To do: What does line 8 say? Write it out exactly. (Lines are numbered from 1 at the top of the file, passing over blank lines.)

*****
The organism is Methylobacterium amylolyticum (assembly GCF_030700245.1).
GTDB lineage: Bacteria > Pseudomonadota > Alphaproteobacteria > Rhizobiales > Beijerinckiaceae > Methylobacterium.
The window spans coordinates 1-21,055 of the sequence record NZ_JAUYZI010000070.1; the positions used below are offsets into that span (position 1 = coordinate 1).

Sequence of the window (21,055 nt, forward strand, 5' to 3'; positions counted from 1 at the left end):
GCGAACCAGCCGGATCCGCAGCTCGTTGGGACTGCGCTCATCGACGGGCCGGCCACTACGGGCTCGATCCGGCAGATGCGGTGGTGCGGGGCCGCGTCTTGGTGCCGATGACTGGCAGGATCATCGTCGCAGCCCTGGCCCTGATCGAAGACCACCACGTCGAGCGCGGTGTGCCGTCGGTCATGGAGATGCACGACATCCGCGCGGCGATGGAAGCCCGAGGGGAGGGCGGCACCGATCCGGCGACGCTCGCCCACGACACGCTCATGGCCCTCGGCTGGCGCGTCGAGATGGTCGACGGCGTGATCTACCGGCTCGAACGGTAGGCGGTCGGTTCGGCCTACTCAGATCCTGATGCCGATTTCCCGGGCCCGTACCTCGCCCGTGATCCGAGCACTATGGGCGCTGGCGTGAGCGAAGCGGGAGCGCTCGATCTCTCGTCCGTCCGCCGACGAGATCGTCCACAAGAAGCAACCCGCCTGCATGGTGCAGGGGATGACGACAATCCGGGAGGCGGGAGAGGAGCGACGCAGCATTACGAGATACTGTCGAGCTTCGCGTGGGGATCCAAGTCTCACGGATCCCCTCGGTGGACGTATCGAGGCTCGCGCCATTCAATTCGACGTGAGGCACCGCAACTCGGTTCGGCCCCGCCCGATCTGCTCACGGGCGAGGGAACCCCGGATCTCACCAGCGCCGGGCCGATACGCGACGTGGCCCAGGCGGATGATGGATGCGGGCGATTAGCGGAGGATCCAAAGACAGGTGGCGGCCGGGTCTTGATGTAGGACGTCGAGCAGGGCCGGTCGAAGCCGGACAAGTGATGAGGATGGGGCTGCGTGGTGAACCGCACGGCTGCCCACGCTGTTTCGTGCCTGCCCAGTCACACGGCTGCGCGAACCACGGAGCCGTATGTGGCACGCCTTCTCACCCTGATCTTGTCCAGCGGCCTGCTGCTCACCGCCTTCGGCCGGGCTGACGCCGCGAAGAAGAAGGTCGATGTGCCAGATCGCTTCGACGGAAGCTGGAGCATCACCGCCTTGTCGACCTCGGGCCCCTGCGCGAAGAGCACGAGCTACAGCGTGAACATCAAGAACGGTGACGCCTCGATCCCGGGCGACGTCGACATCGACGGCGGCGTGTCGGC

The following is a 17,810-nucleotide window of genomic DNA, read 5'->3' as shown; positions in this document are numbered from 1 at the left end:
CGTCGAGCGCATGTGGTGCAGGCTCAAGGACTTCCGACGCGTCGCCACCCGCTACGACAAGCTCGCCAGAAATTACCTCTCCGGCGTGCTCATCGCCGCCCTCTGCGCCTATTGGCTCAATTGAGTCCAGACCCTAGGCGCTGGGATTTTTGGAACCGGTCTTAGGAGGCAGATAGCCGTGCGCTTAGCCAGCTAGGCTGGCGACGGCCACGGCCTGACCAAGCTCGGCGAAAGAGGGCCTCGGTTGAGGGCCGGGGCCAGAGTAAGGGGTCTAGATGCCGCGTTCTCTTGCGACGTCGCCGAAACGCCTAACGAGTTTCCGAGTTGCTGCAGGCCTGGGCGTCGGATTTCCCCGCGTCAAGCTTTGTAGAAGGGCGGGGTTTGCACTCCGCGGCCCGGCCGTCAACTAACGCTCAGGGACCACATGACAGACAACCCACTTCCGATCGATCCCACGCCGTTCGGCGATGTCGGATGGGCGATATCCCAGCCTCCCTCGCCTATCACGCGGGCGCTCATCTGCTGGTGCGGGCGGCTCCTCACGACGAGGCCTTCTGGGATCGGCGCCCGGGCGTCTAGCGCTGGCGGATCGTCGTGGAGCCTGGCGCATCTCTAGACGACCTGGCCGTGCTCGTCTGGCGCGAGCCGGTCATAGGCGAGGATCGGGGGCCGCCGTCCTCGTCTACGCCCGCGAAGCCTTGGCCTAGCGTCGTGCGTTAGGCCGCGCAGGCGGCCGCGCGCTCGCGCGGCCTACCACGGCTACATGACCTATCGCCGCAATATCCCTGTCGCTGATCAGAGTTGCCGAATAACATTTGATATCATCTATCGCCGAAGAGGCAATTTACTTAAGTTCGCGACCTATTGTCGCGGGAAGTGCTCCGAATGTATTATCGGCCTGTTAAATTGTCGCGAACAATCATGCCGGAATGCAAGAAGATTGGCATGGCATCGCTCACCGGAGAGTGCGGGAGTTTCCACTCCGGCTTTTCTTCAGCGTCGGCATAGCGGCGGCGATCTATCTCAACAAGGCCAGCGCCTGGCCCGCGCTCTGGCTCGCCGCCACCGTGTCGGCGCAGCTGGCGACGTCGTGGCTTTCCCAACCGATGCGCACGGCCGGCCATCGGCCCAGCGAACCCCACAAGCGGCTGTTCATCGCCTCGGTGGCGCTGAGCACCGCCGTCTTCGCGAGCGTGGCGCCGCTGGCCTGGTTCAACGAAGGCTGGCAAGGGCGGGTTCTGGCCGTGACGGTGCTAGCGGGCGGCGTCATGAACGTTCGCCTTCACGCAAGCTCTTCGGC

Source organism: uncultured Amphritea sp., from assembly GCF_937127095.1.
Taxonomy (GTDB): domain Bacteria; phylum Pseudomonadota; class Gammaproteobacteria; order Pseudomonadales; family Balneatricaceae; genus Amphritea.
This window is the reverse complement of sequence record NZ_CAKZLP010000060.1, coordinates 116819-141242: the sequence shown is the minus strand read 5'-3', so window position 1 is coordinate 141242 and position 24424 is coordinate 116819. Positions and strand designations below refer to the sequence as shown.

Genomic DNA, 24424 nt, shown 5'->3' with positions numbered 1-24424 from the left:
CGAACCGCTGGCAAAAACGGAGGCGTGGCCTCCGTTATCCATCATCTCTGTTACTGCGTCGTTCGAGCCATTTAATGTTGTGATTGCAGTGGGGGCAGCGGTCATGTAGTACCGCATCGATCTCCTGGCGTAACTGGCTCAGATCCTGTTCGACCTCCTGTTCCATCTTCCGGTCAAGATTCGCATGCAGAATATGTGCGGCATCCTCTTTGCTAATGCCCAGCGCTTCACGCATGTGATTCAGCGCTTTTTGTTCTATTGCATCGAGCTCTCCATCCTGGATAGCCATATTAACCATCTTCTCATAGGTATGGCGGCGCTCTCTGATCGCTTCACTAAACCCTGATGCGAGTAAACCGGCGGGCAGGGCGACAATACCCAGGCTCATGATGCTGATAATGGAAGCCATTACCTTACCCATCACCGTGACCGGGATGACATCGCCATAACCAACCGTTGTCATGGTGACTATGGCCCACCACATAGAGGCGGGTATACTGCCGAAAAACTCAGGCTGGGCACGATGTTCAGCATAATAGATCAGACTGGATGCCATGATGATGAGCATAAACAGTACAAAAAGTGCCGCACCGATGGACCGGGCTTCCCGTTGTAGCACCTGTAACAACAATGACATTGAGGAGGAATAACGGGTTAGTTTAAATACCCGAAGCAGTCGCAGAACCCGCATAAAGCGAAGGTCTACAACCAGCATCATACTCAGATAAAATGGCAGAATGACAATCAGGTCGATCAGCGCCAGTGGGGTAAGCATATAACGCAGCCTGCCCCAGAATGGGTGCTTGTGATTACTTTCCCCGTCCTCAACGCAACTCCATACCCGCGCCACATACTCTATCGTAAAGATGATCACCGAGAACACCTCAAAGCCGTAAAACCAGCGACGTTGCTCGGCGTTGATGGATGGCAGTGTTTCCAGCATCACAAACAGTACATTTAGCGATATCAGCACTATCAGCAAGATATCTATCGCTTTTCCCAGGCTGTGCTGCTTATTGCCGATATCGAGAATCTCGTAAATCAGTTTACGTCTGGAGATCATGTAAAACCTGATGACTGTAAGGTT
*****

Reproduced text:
Source organism: uncultured Amphritea sp., from assembly GCF_937127095.1.